It’s not exactly Powerball, but the odds are better — and if you don’t win, you still won’t lose.
Washington credit unions are pitching a program to people who might be inclined to put their few spare dollars into a longshot lottery ticket rather than into a savings account.
The “Save to Win” plan promises monthly and annual drawings for cash prizes, with one entry ticket issued for each $25 deposit made into a 12-month certificate of deposit.
“The whole idea is to entice people to save,“ says Lee Wajnor, vice president of marketing at O Bee Credit Union in Olympia, who lobbied legislators to get the program approved in 2010. “People are creatures of habit,” and the lure of a lottery may be enough to nudge them into saving, he says.
- Husky guide on UW cheerleading tryouts goes global
- CEO makes fiery emails about Muslims part of the workday
- Look like this, not that: UW pulls cheerleader-tryout advice after angry backlash
- Oh smack: Garbage truck hits Alaskan Way Viaduct
- Seahawks’ selection of Germain Ifedi in NFL draft has makings of a great fit
Most Read Stories
It’s also a way for credit unions to attract new customers at a time when interest rates are low.
Washington is the fourth state to allow such a lottery program. Lynn Heider, spokeswoman for the Northwest Credit Union Association, says there will be monthly drawings for a handful of $50 prizes, and a $5,000 prize in April 2014 for those who invested this April.
Like microlending, these “prize-linked savings” programs have become widespread in developing countries and have recently trickled up to the U.S. In this country, 8.2 percent of households have no bank accounts, and another 20 percent have an account but also rely on check-cashing firms, payday lenders and other high-cost financial services, says a 2011 Federal Deposit Insurance Corp. study.
Michigan debuted the first U.S. Save to Win program in 2009. It now has nearly 12,000 participants with total deposits of $28.4 million, for an average savings balance of $2,384, according to program organizers.
A Harvard Business School study found that “interest in prize-linked savings is greatest among people who do not have regular savings habits, who have little actual savings, who play lotteries extensively and who are optimistic about their futures.”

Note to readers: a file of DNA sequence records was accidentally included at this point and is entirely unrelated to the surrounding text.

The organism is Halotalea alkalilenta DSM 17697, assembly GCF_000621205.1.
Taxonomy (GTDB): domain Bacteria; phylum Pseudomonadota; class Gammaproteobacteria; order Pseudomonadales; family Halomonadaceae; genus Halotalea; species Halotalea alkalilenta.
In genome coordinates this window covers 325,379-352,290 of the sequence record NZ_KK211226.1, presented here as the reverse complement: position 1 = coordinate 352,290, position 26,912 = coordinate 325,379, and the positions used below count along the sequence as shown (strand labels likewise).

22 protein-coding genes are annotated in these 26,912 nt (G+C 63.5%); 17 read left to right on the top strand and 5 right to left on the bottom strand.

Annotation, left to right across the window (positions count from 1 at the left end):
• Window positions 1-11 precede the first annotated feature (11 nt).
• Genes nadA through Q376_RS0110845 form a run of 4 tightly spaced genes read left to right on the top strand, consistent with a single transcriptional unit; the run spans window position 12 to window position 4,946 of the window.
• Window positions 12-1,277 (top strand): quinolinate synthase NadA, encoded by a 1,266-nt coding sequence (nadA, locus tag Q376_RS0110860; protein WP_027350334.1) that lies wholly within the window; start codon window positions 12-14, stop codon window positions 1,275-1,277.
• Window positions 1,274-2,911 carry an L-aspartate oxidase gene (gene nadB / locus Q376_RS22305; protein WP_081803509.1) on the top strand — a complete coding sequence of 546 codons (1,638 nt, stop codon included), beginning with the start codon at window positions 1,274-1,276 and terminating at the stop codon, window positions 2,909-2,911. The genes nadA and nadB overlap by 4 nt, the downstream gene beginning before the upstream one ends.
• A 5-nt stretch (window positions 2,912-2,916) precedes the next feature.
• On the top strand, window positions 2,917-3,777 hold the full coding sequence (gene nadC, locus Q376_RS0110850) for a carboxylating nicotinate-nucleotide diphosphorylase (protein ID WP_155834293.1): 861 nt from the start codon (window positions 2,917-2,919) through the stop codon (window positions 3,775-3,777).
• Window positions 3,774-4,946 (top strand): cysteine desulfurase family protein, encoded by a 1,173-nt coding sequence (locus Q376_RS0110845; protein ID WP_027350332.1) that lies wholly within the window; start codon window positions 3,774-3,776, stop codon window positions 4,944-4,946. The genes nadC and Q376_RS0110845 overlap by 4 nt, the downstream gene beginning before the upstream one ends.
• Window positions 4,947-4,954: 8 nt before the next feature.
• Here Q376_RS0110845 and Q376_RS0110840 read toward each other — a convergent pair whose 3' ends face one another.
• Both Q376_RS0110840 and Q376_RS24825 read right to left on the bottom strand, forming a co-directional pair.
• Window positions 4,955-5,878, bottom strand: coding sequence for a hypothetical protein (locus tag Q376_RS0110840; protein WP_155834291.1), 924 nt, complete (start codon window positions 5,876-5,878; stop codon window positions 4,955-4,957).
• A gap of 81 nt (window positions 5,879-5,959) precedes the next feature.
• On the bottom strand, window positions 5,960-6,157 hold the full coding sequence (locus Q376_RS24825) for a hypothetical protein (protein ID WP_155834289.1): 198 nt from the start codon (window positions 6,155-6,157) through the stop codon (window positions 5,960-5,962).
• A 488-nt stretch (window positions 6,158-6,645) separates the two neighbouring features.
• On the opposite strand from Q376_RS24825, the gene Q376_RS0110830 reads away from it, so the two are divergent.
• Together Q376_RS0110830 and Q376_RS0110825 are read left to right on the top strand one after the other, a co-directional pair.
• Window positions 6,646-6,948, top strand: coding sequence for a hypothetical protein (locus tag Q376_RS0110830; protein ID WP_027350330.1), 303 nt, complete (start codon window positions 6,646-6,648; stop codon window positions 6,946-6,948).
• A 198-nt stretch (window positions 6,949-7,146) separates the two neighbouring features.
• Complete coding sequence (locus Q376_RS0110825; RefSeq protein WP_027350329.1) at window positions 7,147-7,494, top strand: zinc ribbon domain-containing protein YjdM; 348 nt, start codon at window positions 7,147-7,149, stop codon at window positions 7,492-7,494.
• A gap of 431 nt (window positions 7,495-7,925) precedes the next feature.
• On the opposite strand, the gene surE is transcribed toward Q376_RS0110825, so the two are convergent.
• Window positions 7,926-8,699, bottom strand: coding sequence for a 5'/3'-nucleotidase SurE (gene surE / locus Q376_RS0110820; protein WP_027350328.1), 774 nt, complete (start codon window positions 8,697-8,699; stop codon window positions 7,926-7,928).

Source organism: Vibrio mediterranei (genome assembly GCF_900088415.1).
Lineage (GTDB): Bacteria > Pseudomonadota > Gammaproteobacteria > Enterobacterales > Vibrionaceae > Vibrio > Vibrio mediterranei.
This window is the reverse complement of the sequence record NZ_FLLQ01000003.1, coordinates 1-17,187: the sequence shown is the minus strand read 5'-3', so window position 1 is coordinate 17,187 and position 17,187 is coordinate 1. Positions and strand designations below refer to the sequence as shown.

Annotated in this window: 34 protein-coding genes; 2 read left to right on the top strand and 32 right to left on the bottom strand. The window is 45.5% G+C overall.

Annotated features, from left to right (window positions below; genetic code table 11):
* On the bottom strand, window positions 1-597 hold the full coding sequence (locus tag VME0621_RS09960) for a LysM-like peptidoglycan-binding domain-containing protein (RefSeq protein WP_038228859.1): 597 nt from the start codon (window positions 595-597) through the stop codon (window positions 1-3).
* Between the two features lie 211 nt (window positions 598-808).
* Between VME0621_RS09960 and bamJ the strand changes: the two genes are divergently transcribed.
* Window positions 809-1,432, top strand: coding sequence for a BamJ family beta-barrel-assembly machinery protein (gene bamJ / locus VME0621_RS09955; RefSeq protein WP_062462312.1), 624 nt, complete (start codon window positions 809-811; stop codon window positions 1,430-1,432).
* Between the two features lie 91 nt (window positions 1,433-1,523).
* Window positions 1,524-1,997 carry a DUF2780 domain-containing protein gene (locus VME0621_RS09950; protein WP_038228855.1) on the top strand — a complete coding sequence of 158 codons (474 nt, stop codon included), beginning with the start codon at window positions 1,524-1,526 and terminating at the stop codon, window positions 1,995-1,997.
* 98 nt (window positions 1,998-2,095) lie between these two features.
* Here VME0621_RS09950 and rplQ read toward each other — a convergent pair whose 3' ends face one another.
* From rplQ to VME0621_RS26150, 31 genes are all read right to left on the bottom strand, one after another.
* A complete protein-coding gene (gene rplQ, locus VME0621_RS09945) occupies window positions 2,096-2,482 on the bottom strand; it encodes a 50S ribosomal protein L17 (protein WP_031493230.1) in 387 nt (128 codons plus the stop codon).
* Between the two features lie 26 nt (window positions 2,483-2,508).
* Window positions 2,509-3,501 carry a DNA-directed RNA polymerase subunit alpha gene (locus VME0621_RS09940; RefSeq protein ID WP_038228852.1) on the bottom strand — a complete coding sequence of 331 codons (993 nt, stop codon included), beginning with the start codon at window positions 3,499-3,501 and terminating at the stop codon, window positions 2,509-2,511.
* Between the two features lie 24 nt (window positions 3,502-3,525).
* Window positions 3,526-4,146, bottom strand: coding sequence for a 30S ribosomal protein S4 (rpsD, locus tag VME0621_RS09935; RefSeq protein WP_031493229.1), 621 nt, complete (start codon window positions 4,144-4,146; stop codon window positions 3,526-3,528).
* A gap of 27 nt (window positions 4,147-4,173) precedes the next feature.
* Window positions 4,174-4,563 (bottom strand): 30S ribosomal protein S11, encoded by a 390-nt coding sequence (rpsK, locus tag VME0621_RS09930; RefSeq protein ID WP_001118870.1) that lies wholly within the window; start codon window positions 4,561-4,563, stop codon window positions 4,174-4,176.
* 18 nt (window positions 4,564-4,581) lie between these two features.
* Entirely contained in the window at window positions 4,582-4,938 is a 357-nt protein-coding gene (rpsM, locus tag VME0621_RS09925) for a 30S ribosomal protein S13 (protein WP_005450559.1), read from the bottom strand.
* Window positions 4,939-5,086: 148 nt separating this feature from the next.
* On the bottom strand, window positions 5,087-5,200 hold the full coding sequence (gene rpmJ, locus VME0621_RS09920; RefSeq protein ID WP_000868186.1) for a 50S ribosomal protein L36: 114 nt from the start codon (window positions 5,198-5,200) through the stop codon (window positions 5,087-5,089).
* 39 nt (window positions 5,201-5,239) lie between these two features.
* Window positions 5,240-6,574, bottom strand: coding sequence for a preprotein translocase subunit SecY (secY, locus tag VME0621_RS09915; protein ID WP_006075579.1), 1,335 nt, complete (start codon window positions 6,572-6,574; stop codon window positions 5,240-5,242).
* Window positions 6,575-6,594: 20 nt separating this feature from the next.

The six initial participants include Seattle’s Express Credit Union.
Patient no more, hedge fund bashes Flow Int’l
Sometimes even patient investors lose their patience.
After 12 years as a shareholder in Kent-based Flow International, which makes industrial water-jet-cutting systems, a Florida-based hedge-fund manager last week blasted the company’s management in a letter decrying its “abysmal performance” and demanding the board put it up for sale.
Flow is the world leader in its corner of the machine-tool industry — its water jets cut carbon-fiber composite plastic for both Boeing’s 787 and Airbus’ A350 — but the letter from Otter Creek Partners says its business strategy has been a costly failure.
Six years ago, during the search that led to hiring current CEO Charles Brown, another major shareholder urged it be sold instead because it was too small to justify the costs of being an independent public company. The board rejected that argument and since then the stock has lost more than two-thirds of its value.
Otter faults Brown for a “strange and quixotic journey to reframe the company as some sort of 1990s hot technology-growth entity.”
While rivals in the machine-tool sector used the recession to cut costs and “have rebounded with strong profit performance,” Flow spent money on growth initiatives that haven’t paid off, according to Otter, and now ranks “at the bottom in virtually every peer company performance metric.”
The company’s sales for the past nine months rose 6 percent to $201 million, while net income was up 2 percent to 14 cents per share. The company last year had 640 full-time employees, two-thirds in the U.S.
Its recent growth initiatives included an investment in a Chinese manufacturer of lower-tier water jets and a deal to buy a U.S. rival, which ultimately unraveled and cost the company millions.
Flow officials didn’t return calls about the letter. Though the hedge fund describes itself as a longtime shareholder, it built up much of its current 5.1 percent stake in 2011.
Pinnacle Foods IPO may leave sour taste in Tacoma
The executives of Pinnacle Foods rang the opening bell at the New York Stock Exchange on Thursday as the maker of Birds Eye, Duncan Hines, Vlasic, Van de Kamp’s and many other frozen, pickled or otherwise processed edibles celebrated its initial public offering of stock.
One place where the IPO was probably not being celebrated was Tacoma, where Pinnacle in 2011 rang the death knell for the Nalley’s plant that, despite a long decline, still employed 160. Its well-known Nalley’s chili is now produced in Iowa.
Pinnacle, controlled by the Blackstone private-equity fund, went public at $20 and ended its first trading day up 11 percent.
It’s the third largest IPO this year, raising $580 million.
Closing Nalley’s didn’t leave Pinnacle without a local footprint. It also owns chip company Tim’s Cascade Snacks.
Comments? Rami Grunbaum: 206-464-8541 or firstname.lastname@example.org